When book covers copy: the ugly truth about plagiarism in book cover design
“Imitation is the highest form of flattery.”
Right? But it may not seem like that when, after all your hard work, you find another book cover that looks too much just like yours. About a year ago I made a cover for a book called “Lust Boat.” I was contacted because my cover designs looked like somebody else’s earlier covers. The other book was also called “Lust Boat” and (as you would expect) also had a big boat in it, as well as some lovers. Sure they were similar.
I posted a rebuttal, after researching no less than 6 other books also called “Lust Boat” going back to 1978, and suggested that the authors – who’d written similar books that would appeal to similar readers – should work together in promoting… but due to the inflammatory comments I removed the post.
Here’s what you need to know about plagiarism in book cover design.
1) It’s probably accidental.
It’s your job as the author (not the book cover designer’s) to research your title and make sure nobody else is using the same title. Google it or search for it on Amazon. Notice similar titles and make sure they aren’t directly in your genre.
Usually – don’t use a title that has been used. Except, if it’s an older book that wasn’t very popular, or if it’s way outside your genre, and it’s really the perfect title… Go ahead with it. Search for anything on Amazon and you’ll find 5 books with the same title. It happens.
2) We’re all using stock photography.
Extremely few authors or publishers are staging their own photoshoots anymore. Everybody buys stock.
If you see another cover that used the same image, they didn’t “copy” you – they just bought the same pretty picture.
Be careful about using stock photography of people’s faces, they are more easily recognizable.
Don’t just take a nice picture and add text: the nicer the photograph, the more authors are going to use it. Get creative. Make some changes. Just use half of the picture. Pay someone on fiverr.com to make it amazing in Photoshop (yes, for $5, it’s incredible what they can do).
I routinely see photos I’ve used in book covers show up on magazine advertisements and billboards around the world, as well as on other covers. Focus on being the best and having a great book, the rest won’t matter.
3) Very few authors would deliberately copy.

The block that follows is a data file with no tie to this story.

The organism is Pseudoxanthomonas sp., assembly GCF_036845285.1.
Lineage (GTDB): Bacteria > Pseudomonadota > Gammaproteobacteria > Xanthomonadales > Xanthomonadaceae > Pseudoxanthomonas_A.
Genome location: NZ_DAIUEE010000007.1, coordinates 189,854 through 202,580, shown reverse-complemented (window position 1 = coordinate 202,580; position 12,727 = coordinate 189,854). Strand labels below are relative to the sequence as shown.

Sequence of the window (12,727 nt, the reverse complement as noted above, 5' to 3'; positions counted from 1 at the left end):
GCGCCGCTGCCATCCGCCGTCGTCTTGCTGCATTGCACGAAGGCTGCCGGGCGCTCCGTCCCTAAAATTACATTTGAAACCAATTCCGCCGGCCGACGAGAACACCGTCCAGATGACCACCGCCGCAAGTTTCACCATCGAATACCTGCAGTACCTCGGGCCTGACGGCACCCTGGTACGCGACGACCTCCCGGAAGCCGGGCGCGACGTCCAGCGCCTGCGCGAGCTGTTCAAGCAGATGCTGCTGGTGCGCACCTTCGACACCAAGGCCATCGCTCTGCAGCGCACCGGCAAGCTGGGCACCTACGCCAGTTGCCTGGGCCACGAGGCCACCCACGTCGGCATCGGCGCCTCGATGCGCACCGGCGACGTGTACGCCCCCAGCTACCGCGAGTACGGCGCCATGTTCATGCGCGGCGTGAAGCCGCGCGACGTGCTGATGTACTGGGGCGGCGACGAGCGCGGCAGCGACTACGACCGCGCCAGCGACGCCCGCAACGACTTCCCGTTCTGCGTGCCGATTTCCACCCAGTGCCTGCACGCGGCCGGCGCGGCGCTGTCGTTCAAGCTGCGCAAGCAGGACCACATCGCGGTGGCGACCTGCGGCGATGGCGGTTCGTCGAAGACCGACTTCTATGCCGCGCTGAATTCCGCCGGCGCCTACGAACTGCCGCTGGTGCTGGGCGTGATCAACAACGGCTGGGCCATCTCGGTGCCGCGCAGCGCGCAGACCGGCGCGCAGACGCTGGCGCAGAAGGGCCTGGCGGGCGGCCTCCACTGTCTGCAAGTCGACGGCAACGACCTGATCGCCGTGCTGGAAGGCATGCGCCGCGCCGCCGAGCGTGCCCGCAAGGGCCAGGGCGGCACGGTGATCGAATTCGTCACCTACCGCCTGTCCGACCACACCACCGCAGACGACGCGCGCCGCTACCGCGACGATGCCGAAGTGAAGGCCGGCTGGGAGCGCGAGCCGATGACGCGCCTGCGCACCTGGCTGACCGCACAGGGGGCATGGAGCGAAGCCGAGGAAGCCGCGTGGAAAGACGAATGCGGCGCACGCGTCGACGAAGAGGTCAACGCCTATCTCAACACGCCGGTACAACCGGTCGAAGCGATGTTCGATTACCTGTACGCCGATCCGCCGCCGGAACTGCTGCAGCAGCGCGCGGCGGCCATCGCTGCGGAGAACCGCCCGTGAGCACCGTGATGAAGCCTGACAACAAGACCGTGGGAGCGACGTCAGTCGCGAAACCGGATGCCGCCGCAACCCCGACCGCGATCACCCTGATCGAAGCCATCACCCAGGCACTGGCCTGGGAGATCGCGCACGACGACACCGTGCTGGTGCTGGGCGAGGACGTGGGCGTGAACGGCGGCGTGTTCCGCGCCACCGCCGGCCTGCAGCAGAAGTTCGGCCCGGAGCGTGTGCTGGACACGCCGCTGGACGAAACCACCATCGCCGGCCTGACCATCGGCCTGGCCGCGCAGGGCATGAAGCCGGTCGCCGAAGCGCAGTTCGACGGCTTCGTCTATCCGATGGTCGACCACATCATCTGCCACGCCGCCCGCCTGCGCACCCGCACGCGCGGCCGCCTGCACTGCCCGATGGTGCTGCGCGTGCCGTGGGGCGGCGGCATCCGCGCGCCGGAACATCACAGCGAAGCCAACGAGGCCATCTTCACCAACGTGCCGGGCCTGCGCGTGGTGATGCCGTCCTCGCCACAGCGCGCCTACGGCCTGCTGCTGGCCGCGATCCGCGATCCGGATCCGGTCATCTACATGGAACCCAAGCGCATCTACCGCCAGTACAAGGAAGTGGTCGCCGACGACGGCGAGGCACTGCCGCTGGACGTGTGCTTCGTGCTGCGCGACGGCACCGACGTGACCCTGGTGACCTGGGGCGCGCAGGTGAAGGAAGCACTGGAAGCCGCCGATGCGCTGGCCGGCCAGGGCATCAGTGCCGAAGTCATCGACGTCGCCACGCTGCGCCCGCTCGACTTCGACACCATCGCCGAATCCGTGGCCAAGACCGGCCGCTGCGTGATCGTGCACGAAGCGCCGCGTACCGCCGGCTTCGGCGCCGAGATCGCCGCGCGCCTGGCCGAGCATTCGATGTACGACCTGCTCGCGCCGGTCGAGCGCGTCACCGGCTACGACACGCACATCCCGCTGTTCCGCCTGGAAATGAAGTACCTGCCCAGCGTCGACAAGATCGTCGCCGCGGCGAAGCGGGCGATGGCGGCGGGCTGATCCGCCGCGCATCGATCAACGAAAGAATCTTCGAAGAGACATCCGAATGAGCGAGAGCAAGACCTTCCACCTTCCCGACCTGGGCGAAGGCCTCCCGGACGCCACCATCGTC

You think another author wants to copy your design? Doubt ful. They, just like you, want their book cover to be unique. They may be inspired by it; they may want to use the same fonts (fonts are fair game – that’s why you see the same genres using a handful of fonts over and over).
4) What to do if it happens anyway?
Take a look at these two books, with the same title. One is business, one is Christian. It’s hard to believe the closeness in design is accidental. I’m still not convinced that they aren’t written by the same author using a pen name. Taking a second look – all they really have in common is an orange background, and white and black text. If it weren’t for the fact that they have identical titles, I could pretty easily pass this off as just my brain seeing similarity where there is none.
If Chip’s book, which came later, is a copy, it’s not really a big deal: how do you copyright a style? How do you copyright the color orange? Readers in one genre probably won’t find the other book in the other genre (although searching for either one will show up the other).
Under free trade laws, technically designs should be different enough that no casual observer can see the resemblance. Law Suits are uncommon, but they do happen, especially if you’re using a photo you haven’t bought the rights for. In this case, there’s little grounds for a case. Jim Collins could make a big fuss, but he probably doesn’t care, since this book isn’t a competitor – and it actually may mean that more people are searching for the name of his book, which can only increase sales.
Jim’s book cover design matches the genre (business) while chip’s (inspirational/religious) is probably too plain and dry for his target readers.